FIG. 4 is a close up of the bonnet area of valve (10). Stem (26) is equipped with dirt exclusion seals (70) mounted in groove (72) on an expanded portion (73) of stem (26). Lower bearing (36) and upper bearing (34) serve to retain stem (26) between central body (23) and bonnet (44). Packing (38) assures sealing relationship between stem (26) and central body (23). Packing is forced down by follower (40), which is urged by the Belleville spring pack (42) trapped between the lip on follower (40) and interior of bonnet (44). Bearing (32) and snap ring (30) hold the stem (26) in fixed relationship to the valve allowing it to turn freely. Endpieces (12 and 13) are partially shown and studs (20) with nuts (22) are shown holding endpiece (12) against central body (23). Similar studs and nuts hold endpiece (13) to central body (23) but they are not shown for clarity so as to allow full view of capscrew (28) which holds bonnet (44) down on central body (23).
FIG. 5 shows an enlarged view of seat (18). A portion of endpiece (12) is shown into which an annular groove indicated by surfaces (112) and (110) has been machined into endpiece (12). Seat member (92) is machined to fit closely within the annular grooves determined by surfaces (100) and (112). Elastomeric seals (96) and (98) acting through shaped backup ring (97) and (99) allow seat member (92) to fit in sealing relationship in annular grooves formed by surfaces (110) and (112) machined into endpiece (12).
In FIG. 5 the seat is shown in the actuated position whereby hydraulic force applied through conduit (16) is pushing seat member (92) tightly to ball (46) at ball sealing surface (109). Retraction devices (100 and 102) are shown in the distended position. Retraction devices (100 and 102) include elastomeric retraction members mounted in opposed grooves along peripheral surfaces of seat (92) and the adjacent endpiece (12). Retraction devices are made from elastomeric material but they are not designed to seal. Seat member (92) is loosely recessed into endpiece (12). In the position shown, the retraction devices or members (100 and 102) are tending to push the seat member (92) away from the surface of ball (46) but have been overcome by pressure in conduit (16). The sealing member (104) is urged against ball sealing surface (109). Sealing member (104) fits loosely in recess (105) so that it may expand to conform to irregularities in ball sealing surface (109). Injected elastomeric materials (106) and (108) are placed around sealing member (104) to exclude dirt from this area and allow sealing member (104) to expand and contract uninhibited within recess (105). The modulus of elasticity of injected materials (106) and (108) is purposely selected to be less than one million pounds per square inch per inch whereas sealing member (104) has a modulus of at least 12 million pounds per square inch so that the contraction and expansion of sealing member (104) is uninhibited by the presence of the injected materials (106) and (108).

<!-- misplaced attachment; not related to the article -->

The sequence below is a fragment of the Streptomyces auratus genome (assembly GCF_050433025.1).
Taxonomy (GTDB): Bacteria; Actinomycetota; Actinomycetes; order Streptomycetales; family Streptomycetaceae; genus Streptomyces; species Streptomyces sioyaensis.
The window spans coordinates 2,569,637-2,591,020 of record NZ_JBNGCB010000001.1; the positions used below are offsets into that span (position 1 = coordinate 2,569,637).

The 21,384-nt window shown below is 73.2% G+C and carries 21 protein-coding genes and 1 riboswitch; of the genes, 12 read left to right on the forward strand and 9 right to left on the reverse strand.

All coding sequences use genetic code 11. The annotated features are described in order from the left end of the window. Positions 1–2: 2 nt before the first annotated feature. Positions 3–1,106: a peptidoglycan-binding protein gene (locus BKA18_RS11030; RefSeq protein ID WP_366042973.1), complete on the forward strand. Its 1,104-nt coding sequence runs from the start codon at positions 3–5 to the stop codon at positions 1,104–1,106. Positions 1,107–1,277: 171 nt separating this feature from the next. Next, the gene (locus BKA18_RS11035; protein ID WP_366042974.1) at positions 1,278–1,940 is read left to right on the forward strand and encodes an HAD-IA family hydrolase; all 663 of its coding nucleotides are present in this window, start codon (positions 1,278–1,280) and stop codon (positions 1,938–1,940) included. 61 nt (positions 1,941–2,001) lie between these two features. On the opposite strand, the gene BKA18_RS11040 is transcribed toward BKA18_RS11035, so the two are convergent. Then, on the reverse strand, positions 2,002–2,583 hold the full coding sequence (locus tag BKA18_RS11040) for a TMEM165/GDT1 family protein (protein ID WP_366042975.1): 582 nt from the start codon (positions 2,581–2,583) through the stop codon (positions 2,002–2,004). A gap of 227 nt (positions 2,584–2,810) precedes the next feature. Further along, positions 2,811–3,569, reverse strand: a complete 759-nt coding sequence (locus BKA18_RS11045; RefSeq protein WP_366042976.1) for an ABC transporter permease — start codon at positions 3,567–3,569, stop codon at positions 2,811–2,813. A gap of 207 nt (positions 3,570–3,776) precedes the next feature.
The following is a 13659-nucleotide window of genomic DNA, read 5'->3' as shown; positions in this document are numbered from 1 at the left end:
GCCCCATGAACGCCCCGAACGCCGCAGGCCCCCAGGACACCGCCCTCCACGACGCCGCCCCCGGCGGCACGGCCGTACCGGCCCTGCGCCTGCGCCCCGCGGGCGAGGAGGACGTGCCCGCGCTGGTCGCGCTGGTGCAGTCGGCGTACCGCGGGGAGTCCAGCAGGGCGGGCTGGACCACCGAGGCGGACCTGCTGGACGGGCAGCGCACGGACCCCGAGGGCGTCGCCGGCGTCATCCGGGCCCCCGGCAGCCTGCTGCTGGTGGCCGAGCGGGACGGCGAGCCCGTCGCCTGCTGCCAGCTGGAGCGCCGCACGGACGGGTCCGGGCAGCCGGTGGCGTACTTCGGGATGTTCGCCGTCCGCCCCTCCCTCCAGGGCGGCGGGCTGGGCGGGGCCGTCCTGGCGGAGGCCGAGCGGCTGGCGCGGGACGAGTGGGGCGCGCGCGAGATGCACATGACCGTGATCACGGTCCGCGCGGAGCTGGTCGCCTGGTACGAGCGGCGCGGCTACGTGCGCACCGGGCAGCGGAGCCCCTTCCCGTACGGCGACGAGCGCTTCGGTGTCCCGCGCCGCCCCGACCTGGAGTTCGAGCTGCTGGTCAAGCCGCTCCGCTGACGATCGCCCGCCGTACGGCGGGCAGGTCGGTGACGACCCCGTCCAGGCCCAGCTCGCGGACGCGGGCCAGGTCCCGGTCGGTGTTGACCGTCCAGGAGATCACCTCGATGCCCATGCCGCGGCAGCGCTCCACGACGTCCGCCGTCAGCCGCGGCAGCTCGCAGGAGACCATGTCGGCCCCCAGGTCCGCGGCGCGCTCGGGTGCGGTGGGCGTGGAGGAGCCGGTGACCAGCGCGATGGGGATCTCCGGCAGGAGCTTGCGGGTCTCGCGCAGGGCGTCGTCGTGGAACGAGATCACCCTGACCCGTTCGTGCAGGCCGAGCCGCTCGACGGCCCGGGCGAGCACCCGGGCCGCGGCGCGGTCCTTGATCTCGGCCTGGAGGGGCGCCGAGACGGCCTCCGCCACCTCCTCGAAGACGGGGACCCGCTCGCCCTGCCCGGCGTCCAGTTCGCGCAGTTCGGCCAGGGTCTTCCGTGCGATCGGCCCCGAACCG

Referring to FIG. 6, seat member (92) is shown in the retracted position. Retraction devices (100 and 102) are shown in a less distended position. Sealing member (104) has moved away from the ball sealing surface (109) of ball (46) so that ball (46) may be turned freely.
FIG. 7 shows an alternate arrangement whereby a sealing member (114) with elastomeric injected materials (1 16 and 1 18) is also applied to surface (80) at the downstream end of valve (10). As shown, a recess (115) is machined into surface (80) of endpiece (13).
FIG. 8 shows an enlarged view of bearing (34) or (36), which are identical. Bearing (34) consists of radially extending flange (64) and vertically extending leg (66). Surface (62) fits closely against stem (26). Grooves (60) are placed in the surface of bearing (34) or (36) to accumulate any debris that may be on the bearing surface. Grooves (60) also serve as a reservoir for lubrication.
While preferred embodiments of the present invention have been illustrated in detail, it is apparent that modifications and adaptations of the preferred embodiments will occur to those skilled in the art. However, it is to be expressly understood that such modifications and adaptations are within the spirit and scope of the present invention as set forth in the following claims.
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|U.S. Classification||251/159, 251/172, 251/161, 251/175, 251/192|
|International Classification||F16K5/14, F16K5/20, F16K5/06|
|Cooperative Classification||F16K5/0668, F16K5/14, F16K5/201|
|European Classification||F16K5/14, F16K5/20B, F16K5/06J2|
|Jan 4, 2006||FPAY||Fee payment|
Year of fee payment: 4
|Mar 8, 2010||REMI||Maintenance fee reminder mailed|
|Jul 30, 2010||LAPS||Lapse for failure to pay maintenance fees|
|Sep 21, 2010||FP||Expired due to failure to pay maintenance fee|
Effective date: 20100730